threaded shaft is exposed, then true up the opposite side
until the width is exactly 4".
6-Turn down the diameter to 4 1/2".Patch any air bubbles with plaster,
sand VERY lightly with the circumference, and let dry.
7-Cut a "V" groove into the surface, until it just forms a fully pointed
edge groove. Chamfer the two sides if desired.
8-Place the assembly in the frame, and tighten the hold down caps
9-Fashion a 1/8" thick x 6" long x 1/4" wide board that has one of the
1/4" faces sanded smooth and square [no ripples or warps]
for gluing a medium fine strip of sandpaper to.
10-With the diaphragm holder off the machine, and the standards square,
secure, and tight on the baseplate, place the sandpaper
block [sandpaper against the plaster] between the cylinder
and diaphragm support.
11- Crank several or more times from left to right so every time a VERY
LIGHT amount of plaster dust is removed. Each time
you will be truing the cylinder to the frame, a very
important process. Keep the diaphragm support tight
to the block, and crank slowly. Hold it so the block
can be grasped near the bottom of the support. When
the sharp "V" groove is sanded into a truncated groove the
process is complete. You want the groove into the
surface only. The grooves will no longer have sharp
points. The foil will rest flat on the surface this
12-The cylinder can be painted with oil based paint. Two coats on
the sides, and only one good coat on the face or the
grooves will be filled in. If the paint is thinned
somewhat it will be easier to use.
* * *
Make sure the recess in the diaphragm support is bored
out true on a drill press, and not at an angle as a hand
drill will do, so the diaphragm will be at the same
parallel plane to the cylinder. Drilling it about
1/8" should do fine. The deeper it's drilled will
take more gasket thickness.
Put the diaphragm into the recess rather than over it,
gasketed both sides, so when screwed down it will compress
tight. It can be made tighter this way than if the
diaphragm is larger and placed over the recess.
I use PVC shower liner for gaskets as the outside
gaskets, with thin paper as the ones that mate to the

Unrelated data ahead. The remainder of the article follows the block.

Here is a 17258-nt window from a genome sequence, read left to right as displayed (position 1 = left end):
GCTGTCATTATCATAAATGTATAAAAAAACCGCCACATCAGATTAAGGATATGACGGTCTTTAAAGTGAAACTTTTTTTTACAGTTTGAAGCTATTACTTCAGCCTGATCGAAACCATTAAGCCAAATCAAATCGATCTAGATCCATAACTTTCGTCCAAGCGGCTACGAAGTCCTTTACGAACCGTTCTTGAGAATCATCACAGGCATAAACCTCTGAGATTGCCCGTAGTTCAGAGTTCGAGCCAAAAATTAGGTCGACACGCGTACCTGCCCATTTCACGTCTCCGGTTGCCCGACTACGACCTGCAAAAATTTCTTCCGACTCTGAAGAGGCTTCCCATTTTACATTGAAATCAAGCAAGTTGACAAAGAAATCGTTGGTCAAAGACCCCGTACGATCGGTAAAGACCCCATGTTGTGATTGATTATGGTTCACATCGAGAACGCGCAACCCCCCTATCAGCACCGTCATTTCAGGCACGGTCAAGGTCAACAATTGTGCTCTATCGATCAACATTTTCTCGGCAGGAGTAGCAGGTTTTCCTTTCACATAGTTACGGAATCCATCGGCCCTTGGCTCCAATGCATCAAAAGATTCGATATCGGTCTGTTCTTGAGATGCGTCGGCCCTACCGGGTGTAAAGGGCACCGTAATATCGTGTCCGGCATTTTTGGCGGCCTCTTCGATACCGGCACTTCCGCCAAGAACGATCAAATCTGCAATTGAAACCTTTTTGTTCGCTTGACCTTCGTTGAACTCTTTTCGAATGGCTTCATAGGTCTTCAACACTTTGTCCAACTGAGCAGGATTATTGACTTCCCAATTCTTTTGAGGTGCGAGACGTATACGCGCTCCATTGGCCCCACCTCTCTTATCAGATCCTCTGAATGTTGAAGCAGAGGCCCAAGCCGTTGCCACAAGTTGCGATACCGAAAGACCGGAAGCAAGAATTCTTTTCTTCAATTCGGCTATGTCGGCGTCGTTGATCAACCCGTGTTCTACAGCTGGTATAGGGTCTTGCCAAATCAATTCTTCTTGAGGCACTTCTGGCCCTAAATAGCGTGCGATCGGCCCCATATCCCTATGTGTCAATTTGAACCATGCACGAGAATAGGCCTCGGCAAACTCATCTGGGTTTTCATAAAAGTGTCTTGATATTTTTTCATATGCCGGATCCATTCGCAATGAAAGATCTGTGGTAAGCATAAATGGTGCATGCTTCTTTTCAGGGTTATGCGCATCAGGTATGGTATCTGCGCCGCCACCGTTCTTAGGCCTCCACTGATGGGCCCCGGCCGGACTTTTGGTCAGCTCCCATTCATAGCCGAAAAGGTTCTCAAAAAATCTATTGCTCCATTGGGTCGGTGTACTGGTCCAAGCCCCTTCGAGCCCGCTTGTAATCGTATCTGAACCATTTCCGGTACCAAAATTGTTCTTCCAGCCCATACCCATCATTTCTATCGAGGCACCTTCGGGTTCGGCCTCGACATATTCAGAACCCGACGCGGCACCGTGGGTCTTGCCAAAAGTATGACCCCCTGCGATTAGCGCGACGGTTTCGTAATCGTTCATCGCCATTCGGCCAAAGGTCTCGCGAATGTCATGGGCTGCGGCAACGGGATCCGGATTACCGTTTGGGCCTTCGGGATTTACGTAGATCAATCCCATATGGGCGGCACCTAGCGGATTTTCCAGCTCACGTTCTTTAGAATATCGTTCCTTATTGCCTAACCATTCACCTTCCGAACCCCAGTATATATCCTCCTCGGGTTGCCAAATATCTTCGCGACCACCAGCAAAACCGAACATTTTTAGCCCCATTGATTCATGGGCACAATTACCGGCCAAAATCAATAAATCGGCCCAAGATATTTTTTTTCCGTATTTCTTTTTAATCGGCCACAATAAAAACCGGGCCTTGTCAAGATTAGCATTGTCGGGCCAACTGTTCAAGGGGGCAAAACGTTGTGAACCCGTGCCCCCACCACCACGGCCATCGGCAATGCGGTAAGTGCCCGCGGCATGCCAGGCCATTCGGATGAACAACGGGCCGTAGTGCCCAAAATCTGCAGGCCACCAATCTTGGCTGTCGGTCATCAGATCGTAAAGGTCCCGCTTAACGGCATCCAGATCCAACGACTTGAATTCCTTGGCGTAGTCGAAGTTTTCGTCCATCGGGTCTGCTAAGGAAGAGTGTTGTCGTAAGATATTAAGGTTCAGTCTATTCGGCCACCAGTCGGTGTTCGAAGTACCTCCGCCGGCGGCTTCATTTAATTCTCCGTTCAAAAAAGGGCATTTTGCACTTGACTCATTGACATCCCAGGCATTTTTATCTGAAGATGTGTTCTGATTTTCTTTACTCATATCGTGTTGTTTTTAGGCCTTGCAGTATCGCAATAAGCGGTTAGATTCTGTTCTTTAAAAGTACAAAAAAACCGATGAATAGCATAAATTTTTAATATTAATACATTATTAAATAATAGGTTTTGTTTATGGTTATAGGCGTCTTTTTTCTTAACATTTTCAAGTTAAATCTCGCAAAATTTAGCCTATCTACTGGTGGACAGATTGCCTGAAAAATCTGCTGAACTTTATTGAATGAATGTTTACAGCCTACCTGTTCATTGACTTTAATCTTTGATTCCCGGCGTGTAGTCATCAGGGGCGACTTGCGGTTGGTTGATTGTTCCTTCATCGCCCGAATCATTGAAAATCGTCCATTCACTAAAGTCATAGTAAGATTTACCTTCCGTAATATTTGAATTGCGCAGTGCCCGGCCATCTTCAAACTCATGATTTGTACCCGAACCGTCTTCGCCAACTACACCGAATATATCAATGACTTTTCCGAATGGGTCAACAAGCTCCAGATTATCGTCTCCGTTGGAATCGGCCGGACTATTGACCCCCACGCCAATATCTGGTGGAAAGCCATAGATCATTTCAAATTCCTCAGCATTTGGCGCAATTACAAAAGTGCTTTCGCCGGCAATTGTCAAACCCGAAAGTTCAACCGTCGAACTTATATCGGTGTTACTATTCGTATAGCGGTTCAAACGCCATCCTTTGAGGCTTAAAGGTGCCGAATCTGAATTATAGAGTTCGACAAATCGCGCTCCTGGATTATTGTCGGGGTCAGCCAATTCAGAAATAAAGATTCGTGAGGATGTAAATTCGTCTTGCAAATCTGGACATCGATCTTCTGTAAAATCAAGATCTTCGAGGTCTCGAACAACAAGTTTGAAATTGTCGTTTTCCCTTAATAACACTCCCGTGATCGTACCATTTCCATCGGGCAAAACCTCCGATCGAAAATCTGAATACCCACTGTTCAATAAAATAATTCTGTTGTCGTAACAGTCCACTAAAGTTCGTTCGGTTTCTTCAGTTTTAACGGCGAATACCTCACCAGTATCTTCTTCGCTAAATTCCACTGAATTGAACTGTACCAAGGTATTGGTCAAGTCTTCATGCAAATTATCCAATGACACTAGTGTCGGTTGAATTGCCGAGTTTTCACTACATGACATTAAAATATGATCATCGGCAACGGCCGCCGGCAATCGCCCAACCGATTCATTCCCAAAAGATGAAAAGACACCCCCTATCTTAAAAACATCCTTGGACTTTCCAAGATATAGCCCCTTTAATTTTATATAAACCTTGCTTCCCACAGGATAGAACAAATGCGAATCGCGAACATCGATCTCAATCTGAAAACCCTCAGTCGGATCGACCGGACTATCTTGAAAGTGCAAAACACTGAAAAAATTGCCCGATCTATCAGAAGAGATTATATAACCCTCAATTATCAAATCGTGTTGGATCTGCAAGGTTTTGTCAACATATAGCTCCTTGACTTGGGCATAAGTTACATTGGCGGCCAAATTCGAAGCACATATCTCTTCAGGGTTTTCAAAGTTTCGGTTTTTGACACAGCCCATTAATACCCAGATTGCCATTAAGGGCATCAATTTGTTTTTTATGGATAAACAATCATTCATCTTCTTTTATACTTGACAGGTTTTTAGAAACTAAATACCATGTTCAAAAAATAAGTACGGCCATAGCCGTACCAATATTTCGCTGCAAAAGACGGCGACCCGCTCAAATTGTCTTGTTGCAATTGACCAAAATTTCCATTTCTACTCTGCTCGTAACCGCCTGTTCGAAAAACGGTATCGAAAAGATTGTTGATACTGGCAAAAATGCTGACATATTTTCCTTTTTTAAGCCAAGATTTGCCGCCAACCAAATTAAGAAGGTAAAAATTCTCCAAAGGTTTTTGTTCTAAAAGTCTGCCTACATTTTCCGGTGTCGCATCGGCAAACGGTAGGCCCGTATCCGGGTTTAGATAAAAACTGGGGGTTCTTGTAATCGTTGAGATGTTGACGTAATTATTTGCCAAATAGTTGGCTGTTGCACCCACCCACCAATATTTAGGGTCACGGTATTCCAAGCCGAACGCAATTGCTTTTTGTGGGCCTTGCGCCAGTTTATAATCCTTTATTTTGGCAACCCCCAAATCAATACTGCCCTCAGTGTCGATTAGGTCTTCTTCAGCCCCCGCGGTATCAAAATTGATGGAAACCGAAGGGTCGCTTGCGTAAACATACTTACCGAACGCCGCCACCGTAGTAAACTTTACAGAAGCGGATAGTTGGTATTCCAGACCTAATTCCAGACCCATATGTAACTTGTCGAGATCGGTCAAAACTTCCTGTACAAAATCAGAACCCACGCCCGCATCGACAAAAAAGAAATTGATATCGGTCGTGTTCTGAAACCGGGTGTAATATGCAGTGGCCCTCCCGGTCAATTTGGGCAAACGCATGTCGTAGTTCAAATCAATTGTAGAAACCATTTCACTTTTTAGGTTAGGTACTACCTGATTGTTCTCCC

actual diaphragm. Make the thickness and amount of
gaskets so when the diaphragm holding plate is resting on
the support [flat and upright on a table] the diaphragm
and gaskets are slightly sticking up before screwed down.
Five and one half thousandths thick aluminium printing
plate material is the best I've used for the diaphragm.
When making the stylus bar, drill the needle hole
slightly larger than the needle you will be using, and use
Elmer's glue, and not crazy glue, so it can be easily
removed later if needed. Make sure the bar is
vertical and straight to the diaphragm, as the print
shows, when installed. Glue the gasket material
directly to the diaphragm side of the bar, and use a very
light coat of spray varnish, including the gasketed area
so it will be smooth. Too much or too thick of a
coat will reduce the spring action of the wood. When
they say "A delicate wood spring" they really mean it.
If it's 3/16" wide across is good. Try to limit the
width to that. Too wide and the sensitivity is lost,
and it takes a lot more volume to record. Make the
"mallet" about 3/32" tall. Use white pine, the kind
that your fingernail will easily indent, and not yellow
pine which isn't as flexible.
* * *
Before the diaphragm support hinge is installed on the
left side standard, make sure to find a good quality hinge
that has a good fit, and doesn't have a lot of play. Try
to find an old American made one, if possible!
Place a thin shim stock [thick paper, or something similar] under both
sides of the diaphragm support when it rests on the
standards, and the same material behind both sides of the
diaphragm support. Then mark out the hinge area for
the screws. This way, there is a little clearance on
all sides where the three pieces meet and it won't have a
bind and the diaphragm support won't rub on the right side
standard when closed.
I have found that using brass flat headed screws makes a genuine
authentic machine. The brass screws match the shaft,
and if flat headed screws are used, shows the hardware of
1878. Phillips screws weren't invented then, and
don't reflect the period when it was made.
* * *
I think it
really is neat that these still can be made. The
kids at school really marvel at it. And when I first bring
it in, the teachers give me a skeptical look like it can't
work. When it does, it reminds me of the looks of
the "S-A" staff when they first heard it.
Another very important part of this to me is the
builder is making something authentic from actual 1878
plans. There's really not many things that can be said like